Beta as a measure of risk has serious drawbacks, particularly in emerging markets. You need to consider alternative risk metrics (cost-of-capital build-up method or volatility, for example), or if you do use beta consider what the market index refers to and the composition of that index.
This paper actually happens to touch on beta estimation and uses Brazil's Bovespa as an illusration.
Here's a choice excerpt:
"The good fit is deceptive, however. Telebras is 40% or more of the Bovespa, and this has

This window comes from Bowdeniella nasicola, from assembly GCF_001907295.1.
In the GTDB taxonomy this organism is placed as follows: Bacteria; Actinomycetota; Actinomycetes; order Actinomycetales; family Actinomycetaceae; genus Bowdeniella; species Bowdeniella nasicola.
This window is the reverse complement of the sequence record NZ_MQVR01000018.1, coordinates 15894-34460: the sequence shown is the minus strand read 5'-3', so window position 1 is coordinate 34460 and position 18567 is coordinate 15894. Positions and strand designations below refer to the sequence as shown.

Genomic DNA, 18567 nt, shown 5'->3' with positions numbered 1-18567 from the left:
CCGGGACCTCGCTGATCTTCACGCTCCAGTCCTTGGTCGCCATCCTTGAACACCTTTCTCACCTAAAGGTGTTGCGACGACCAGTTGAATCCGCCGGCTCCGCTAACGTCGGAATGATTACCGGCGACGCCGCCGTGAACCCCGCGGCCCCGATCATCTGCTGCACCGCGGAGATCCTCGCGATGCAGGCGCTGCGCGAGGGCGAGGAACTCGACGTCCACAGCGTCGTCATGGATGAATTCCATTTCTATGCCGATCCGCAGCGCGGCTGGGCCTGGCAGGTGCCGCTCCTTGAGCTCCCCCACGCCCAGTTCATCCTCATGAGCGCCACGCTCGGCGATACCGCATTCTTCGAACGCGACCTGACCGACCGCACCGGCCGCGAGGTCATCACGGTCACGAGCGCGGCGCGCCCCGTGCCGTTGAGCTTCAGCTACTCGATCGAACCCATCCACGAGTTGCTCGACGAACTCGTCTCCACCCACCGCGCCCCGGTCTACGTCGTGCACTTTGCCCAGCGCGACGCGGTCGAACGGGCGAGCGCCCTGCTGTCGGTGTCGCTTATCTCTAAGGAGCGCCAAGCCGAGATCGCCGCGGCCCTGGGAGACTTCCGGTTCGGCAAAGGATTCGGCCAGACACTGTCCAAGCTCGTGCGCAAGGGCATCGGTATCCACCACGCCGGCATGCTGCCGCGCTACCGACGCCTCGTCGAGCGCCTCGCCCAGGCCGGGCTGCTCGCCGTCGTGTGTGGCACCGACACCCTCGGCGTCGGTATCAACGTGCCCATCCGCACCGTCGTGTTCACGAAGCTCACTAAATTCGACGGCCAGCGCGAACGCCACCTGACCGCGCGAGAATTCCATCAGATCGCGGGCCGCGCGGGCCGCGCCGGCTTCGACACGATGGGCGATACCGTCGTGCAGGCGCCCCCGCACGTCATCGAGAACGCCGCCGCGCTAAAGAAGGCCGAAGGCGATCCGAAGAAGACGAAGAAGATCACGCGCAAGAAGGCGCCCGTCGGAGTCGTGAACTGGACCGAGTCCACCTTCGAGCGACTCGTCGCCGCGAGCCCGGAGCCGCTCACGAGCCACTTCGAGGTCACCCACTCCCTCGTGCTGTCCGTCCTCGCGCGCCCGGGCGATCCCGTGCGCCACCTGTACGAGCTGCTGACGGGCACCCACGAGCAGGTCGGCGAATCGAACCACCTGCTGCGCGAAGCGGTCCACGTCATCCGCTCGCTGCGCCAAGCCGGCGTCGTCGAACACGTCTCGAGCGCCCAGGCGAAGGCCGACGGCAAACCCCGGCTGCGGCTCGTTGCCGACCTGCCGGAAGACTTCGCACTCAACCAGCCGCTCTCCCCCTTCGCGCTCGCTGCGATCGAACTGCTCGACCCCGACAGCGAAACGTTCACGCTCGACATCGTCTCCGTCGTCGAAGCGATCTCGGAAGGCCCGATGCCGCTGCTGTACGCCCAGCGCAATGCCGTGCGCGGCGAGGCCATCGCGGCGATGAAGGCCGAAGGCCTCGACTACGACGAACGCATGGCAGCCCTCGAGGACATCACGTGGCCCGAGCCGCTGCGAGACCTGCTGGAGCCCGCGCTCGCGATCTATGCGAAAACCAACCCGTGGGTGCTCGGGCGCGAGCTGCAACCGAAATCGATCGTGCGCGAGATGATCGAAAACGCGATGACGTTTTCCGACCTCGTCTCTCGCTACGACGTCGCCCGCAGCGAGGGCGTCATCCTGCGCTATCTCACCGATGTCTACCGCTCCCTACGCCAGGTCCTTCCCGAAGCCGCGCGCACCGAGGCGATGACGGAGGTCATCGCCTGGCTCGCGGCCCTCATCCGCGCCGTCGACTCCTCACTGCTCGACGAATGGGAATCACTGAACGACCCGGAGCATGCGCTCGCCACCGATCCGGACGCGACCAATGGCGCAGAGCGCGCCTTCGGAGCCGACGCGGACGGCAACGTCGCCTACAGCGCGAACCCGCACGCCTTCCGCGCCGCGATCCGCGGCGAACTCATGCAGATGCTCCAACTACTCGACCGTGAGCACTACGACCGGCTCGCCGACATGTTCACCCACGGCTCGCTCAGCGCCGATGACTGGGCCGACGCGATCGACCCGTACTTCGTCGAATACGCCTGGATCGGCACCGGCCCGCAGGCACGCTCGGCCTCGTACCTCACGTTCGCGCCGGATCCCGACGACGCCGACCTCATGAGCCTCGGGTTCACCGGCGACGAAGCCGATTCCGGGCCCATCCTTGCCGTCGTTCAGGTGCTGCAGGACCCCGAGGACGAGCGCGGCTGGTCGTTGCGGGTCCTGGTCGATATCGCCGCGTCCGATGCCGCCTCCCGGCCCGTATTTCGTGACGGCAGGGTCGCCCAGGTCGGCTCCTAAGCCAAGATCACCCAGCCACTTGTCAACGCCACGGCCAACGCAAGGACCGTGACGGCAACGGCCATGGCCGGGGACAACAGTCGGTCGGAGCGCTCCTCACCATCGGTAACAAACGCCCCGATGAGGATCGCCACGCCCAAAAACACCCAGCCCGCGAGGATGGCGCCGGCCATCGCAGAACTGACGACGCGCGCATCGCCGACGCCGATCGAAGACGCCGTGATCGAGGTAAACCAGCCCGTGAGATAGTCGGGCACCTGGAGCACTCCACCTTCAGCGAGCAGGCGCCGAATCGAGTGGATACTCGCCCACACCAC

some strange consequences. The first is that the beta estimates for all other Brazilian
stocks essentially become regressions of those stocks against Telebras, rather than a
diversified stock index. The second is that more than 90% of all stocks on the Brazilian index were reporting betas less than one at the time of this regression. Since it is the weighted average beta that is one, and Telebras has a beta greater than one, this
asymmetry in beta estimates becomes possible. The third and most troubling consequence
is that it is the smallest, riskiest companies in the Brazilian market that have the lowest
betas, while the largest and most estabilished firms have the highest betas."